Monetary policies in times of turmoil

The current weakness in the US financial markets has recently been magnified overseas as panic spread to foreign investors with exposure to U.S. asset backed debt. The recent sell off in global stocks was in general liquidity-driven and a consequence of mispriced risks in the US sub-prime, derivatives and international currency markets. Initially many investors, particularly those using leverage, were forced to meet margin calls by selling assets to raise cash. Since the assets causing the problems had little, if any, value, they were forced to sell other assets instead, causing prices to fall sharply. In addition, the increased risk aversion that followed led to de-leveraging of other speculative positions like for instance the yen carry trades; speculative-grade corporate bond issuance ground to a halt; and the asset-backed commercial paper market seized up, even for high-quality investors.

Investors started to pull large amounts of money out of risky investments, including some hedge funds. American, European and Japanese banks became wary about lending each other money. Stock markets took a sharp dive. Even high quality issuers and borrowers had to scale down their demand for new capital and had to accept less favourable issue prices.

But one has to keeping mind that the steep drops in many stock valuations in Europe, Asia and Australia do not stem from financial distress in the companies themselves, but simply from the short-term distress of their highly leveraged shareholders, creditors and several financial institutions acting as intermediaries.


Traders and policymakers alike believe that the interest rate futures market is being used by investors to hedge positions taken in other markets. As government bonds are temporary in demand as safe haven securities, the present market interest rates nor the prices of futures can be used to predict the future path of US interest rates.
One might derive some conclusions from the policies of the Federal Reserve. The continued Federal Reserve’s strategy of increasing liquidity and pursuing only a half-point cut in its discount rate, rather than resorting to a cut in the benchmark interest rate seemed successful.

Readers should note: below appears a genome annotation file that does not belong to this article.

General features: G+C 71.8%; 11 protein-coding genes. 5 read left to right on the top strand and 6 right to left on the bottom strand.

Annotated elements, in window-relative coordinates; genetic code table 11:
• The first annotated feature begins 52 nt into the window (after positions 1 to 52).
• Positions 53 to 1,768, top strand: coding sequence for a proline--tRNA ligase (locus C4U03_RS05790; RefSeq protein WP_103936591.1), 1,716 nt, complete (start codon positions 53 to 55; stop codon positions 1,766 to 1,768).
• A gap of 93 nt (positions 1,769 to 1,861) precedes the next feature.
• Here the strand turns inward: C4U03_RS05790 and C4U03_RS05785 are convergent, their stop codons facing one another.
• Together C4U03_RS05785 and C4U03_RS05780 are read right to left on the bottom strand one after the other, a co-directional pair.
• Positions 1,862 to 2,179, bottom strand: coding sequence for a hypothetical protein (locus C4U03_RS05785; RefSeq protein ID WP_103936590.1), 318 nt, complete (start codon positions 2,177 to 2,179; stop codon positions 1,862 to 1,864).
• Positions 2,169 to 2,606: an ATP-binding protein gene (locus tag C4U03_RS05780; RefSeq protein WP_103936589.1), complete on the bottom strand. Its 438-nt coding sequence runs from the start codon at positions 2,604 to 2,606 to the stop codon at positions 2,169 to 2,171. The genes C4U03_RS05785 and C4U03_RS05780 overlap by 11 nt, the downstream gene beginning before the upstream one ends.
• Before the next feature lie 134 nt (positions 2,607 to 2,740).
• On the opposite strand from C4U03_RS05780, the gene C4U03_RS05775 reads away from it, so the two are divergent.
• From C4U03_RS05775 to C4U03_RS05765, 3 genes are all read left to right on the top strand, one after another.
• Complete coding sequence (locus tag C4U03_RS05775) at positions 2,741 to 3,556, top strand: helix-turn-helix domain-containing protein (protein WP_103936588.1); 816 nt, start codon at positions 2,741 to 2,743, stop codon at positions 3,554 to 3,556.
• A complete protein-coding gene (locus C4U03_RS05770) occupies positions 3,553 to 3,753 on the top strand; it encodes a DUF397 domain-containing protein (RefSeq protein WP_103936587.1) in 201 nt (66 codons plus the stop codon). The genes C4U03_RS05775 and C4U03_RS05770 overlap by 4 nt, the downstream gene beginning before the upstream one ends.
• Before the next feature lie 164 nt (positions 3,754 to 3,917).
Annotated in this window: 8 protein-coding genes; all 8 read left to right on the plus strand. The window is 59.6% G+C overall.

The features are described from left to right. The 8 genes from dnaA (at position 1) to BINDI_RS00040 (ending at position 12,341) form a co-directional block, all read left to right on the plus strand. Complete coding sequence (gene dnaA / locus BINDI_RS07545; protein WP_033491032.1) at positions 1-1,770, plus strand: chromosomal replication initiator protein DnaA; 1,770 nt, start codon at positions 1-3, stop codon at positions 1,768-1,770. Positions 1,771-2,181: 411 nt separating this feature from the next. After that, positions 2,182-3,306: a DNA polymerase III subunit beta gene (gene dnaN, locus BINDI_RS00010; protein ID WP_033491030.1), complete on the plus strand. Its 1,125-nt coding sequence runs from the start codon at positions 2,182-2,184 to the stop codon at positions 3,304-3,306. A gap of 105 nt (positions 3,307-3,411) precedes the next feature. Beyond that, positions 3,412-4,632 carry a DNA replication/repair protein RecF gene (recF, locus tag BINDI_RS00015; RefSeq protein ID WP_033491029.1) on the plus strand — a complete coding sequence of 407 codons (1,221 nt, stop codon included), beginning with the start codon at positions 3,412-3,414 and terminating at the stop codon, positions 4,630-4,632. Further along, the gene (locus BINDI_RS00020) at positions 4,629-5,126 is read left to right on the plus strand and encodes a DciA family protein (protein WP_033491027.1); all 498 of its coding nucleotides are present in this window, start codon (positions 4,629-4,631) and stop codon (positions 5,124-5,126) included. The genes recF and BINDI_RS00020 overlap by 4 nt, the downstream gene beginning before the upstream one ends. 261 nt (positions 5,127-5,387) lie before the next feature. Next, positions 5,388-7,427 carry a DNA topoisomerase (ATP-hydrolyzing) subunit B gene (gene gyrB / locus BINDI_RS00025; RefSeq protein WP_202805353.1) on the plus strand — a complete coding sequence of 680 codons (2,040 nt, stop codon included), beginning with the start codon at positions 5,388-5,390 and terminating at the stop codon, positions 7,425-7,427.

Its policymakers are probably still busy making their estimates of what the turmoil means for the US economy. Most likely they will see the impact as being mostly one of increased downside risks to growth, with smaller revisions to the base case forecast for growth. In that scenario the tightening of credit conditions will push the Fed Reserve to ease by no more than between a quarter point and a half point this year, to leave overall financial conditions as they were before the turmoil began. More radical scenarios are available however, tending to assume that the Fed will have to take additional action to unblock the financial system, and prevent more extreme spillovers to the economy.


Much depends on how long the market turmoil continues a judgment monetary authorities have no great informational advantage in making. In any case the pressure for supplying additional liquidity will probably continue for several weeks and even some months as the backlog of redemption requests has to be cleared and likewise the solving of problems of financial institutions in distress. The processes of repricing of credit and of deleveraging are ongoing. The uncertainties of a more sound pricing of risks have to be reduced significantly before demand for assets with amore risky nature will resume. As bank debt securitisation has meanwhile been dealt a body blow many of these institutions have to put their house in order and have to maintain tight credit policies.

The monetary policies of the European Central Bank, the Bank of England and the Bank of Japan have probably gone on hold for the time being, no longer raising their interest rates but not cutting them either, content to see whether the Fed succeeds in calming global markets. The only thing the ECB did was to call for a 91-day refinancing tender, and reiterating its monetary policy stance was the same as that expressed on Aug 2 of this year.

The central banks will probably remain flexible in their thinking. But they cannot afford to ignore what the market is pricing in, even if this is distorted by hedging.
It now looks like the central bank interventions will probably succeed in calming global financial markets, arresting spreading fear and restoring the healthy functioning of credit markets.

Drs. Alphons P. Ranner is founder and director of Sovereign BV financial consultancy. His background includes many years of experience in strategic and financial management and consulting.

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